In the Roman Empire, when a man was sentenced to be crucified, he would have to carry his cross, from the prison to the place of execution. That would be a weight of at least 100 pounds on the shoulders of someone that had been brutally beaten. They would tie the heavy beam to the arms, resting it between the neck and the spine. If the prisoner stumbled he had no way of protecting himself from a fall.
More than the weight of the heavy beam on his shoulders, Jesus carried the weight of our sins.
Surely he took up our infirmities and carried our sorrows,
yet we considered him stricken by God,
smitten by him, and afflicted.
But he was pierced for our transgressions,
he was crushed for our iniquities;
the punishment that brought us peace was upon him,
and by his wounds we are healed.
We all, like sheep, have gone astray,
each of us has turned to his own way;
and the LORD has laid on him the iniquity of us all.
He was oppressed and afflicted,
yet he did not open his mouth;
he was led like a lamb to the slaughter,
and as a sheep before her shearers is silent,
so he did not open his mouth.
The weight on the shoulders of our precious Savior was too much. They stopped a man coming to town from the country, Simon from Cyrene, “and put the cross on him and made him carry it behind Jesus” (Luke 23:26). That’s about all we know about this man, except that he was the father of Alexander and Rufus.
How this affected Simon we don’t know, but later on the apostle Paul writes to the Romans about Rufus. “Greet Rufus, chosen in the Lord, and his mother, who has been a mother to me, too” (Rom 16:13). At least we know it affected Rufus, and made him a follower of Christ.
Simon was probably never the same after that day. You’re never the same after an encounter with Jesus. Simon had been chosen with a purpose. In some way he alleviated the heavy road Jesus’ had to tread to the cross.
Each follower of Jesus is chosen with a purpose, chosen in the Lord. First and foremost we are chose for salvation, but then also for service. I will never forget the day I was “chosen” for service. At the early age of ten, God revealed to me that I was chosen to proclaim the Gospel to children. Jesus asked me in a vision if I was willing to go tell boys and girls about Jesus, specifically “brown” boys and girls. That is what I have done all my life, and my big passion to this day is to make teaching materials available so boys and girls in the Spanish speaking countries will hear about Jesus.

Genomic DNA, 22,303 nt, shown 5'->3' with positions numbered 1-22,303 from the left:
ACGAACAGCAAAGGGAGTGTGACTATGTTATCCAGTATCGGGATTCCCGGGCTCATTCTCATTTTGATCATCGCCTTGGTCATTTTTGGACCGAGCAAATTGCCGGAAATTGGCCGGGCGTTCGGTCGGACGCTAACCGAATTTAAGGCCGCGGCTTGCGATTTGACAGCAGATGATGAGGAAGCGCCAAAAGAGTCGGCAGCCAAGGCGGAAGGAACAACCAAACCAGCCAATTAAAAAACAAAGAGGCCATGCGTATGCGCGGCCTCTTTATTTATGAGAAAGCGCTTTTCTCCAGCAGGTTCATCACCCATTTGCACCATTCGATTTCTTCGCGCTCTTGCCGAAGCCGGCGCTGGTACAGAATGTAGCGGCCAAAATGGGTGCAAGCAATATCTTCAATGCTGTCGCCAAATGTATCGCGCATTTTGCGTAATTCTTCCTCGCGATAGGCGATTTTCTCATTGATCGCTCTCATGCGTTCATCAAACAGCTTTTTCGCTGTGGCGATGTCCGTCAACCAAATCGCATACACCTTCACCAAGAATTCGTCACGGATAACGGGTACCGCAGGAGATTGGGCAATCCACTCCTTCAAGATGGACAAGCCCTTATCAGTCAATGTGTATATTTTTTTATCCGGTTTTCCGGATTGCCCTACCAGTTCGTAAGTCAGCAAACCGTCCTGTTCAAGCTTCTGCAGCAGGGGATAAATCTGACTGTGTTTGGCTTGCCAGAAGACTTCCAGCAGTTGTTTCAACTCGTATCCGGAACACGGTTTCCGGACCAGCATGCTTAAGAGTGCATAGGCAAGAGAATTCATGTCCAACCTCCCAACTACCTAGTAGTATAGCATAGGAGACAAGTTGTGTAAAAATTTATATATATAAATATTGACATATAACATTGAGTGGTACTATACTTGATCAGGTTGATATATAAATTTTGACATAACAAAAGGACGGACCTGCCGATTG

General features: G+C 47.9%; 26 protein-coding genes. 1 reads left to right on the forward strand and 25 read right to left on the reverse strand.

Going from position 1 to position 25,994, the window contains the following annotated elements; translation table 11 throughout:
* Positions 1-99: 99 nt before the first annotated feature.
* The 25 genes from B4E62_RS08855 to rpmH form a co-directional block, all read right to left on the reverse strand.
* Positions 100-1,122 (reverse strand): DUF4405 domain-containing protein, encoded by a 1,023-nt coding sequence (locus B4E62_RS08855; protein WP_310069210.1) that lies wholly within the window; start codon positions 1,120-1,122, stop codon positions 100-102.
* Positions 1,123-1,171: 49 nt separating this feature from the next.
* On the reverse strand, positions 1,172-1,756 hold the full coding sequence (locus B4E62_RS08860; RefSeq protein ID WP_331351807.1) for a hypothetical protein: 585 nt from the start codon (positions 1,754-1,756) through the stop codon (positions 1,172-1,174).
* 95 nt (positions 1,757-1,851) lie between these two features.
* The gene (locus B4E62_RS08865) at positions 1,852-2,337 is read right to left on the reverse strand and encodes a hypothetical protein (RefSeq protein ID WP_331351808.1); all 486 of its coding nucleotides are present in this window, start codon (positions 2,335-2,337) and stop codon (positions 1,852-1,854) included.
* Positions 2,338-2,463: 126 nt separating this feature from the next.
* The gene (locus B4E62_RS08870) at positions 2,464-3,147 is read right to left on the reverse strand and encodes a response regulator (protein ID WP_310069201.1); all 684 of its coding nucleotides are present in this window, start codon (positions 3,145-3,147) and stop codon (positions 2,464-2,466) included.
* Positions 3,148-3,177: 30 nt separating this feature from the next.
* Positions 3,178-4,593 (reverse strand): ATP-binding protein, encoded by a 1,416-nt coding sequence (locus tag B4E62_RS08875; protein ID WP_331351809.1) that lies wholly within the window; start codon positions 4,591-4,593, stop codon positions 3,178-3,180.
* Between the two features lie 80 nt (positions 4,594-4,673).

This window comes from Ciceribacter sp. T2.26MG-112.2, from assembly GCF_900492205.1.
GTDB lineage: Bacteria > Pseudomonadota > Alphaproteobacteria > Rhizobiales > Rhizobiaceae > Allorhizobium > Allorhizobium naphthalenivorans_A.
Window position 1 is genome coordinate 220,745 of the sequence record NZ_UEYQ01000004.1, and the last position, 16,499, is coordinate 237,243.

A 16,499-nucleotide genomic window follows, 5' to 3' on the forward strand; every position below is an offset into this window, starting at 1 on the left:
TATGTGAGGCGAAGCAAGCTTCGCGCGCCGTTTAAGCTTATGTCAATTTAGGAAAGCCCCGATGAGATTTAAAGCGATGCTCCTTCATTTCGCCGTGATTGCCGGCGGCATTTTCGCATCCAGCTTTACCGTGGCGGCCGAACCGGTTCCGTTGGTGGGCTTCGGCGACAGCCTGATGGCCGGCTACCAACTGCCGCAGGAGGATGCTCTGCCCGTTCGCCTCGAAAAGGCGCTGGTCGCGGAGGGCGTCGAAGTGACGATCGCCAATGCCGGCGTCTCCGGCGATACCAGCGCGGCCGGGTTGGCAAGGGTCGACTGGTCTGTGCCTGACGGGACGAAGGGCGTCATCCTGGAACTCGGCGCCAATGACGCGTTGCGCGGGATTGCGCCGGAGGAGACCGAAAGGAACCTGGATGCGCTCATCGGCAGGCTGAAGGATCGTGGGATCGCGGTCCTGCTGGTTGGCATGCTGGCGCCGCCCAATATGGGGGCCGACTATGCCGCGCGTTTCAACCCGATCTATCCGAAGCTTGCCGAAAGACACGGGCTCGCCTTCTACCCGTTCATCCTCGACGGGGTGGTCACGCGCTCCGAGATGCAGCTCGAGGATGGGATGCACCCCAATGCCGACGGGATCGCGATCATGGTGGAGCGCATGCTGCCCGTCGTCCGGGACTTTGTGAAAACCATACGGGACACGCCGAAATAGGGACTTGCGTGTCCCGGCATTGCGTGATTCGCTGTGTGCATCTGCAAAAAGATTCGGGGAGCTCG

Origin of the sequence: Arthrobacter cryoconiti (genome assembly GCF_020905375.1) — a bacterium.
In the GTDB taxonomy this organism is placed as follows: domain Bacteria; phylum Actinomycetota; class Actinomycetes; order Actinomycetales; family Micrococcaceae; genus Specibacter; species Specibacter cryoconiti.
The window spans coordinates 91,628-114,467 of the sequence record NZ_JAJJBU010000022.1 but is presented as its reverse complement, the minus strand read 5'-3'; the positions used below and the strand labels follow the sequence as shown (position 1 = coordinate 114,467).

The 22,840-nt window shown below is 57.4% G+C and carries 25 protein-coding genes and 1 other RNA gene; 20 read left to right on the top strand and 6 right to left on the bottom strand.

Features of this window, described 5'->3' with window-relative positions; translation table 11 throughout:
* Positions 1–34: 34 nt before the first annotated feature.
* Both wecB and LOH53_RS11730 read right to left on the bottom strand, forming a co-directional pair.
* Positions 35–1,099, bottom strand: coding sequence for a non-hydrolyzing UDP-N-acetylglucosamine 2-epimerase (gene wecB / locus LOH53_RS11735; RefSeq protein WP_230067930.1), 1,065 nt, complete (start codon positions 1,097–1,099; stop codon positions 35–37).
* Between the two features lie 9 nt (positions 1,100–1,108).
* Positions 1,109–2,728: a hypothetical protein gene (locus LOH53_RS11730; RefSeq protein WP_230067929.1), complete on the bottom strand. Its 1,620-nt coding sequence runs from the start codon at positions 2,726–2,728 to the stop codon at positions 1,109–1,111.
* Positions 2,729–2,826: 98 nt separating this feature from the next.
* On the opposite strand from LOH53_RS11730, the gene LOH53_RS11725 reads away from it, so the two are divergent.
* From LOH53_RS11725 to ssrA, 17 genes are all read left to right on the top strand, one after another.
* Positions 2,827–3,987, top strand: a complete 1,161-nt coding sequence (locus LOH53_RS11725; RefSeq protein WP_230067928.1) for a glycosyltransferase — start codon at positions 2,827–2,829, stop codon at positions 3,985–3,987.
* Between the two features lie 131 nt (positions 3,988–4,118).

I was never the same after that day. As a teen-ager I didn’t fool around, because I always had in the back of my mind, “I have been chosen!” I knew God had a special plan for me, and even before age fifteen I started fulfilling that plan.
If you are reading this and you love Jesus, you are “a chosen people, a royal priesthood, a holy nation, a people belonging to God, that you may declare the praises of him who called you out of darkness into his wonderful light” (1 Peter 2:9).
If you are not yet a follower of Christ Jesus, today is your day to be “chosen”! Really, God chose you to be his even before the creation of the world.
Praise be to the God and Father of our Lord Jesus Christ, who has blessed us in the heavenly realms with every spiritual blessing in Christ. For he chose us in him before the creation of the world to be holy and blameless in his sight. In love he predestined us to be adopted as his sons through Jesus Christ, in accordance with his pleasure and will- to the praise of his glorious grace, which he has freely given us in the One he loves. In him we have redemption through his blood, the forgiveness of sins, in accordance with the riches of God’s grace that he lavished on us with all wisdom and understanding.
Simon from Cyrene was seized and forced to carry Jesus’ cross. God does not force anybody to follow him and carry Jesus’ cross, so to speak. With love and compassion God invites you to come to him, to accept Jesus as your Lord and Savior, to be made his adopted son or daughter, to inherit his kingdom. Come to him today. You will never regret it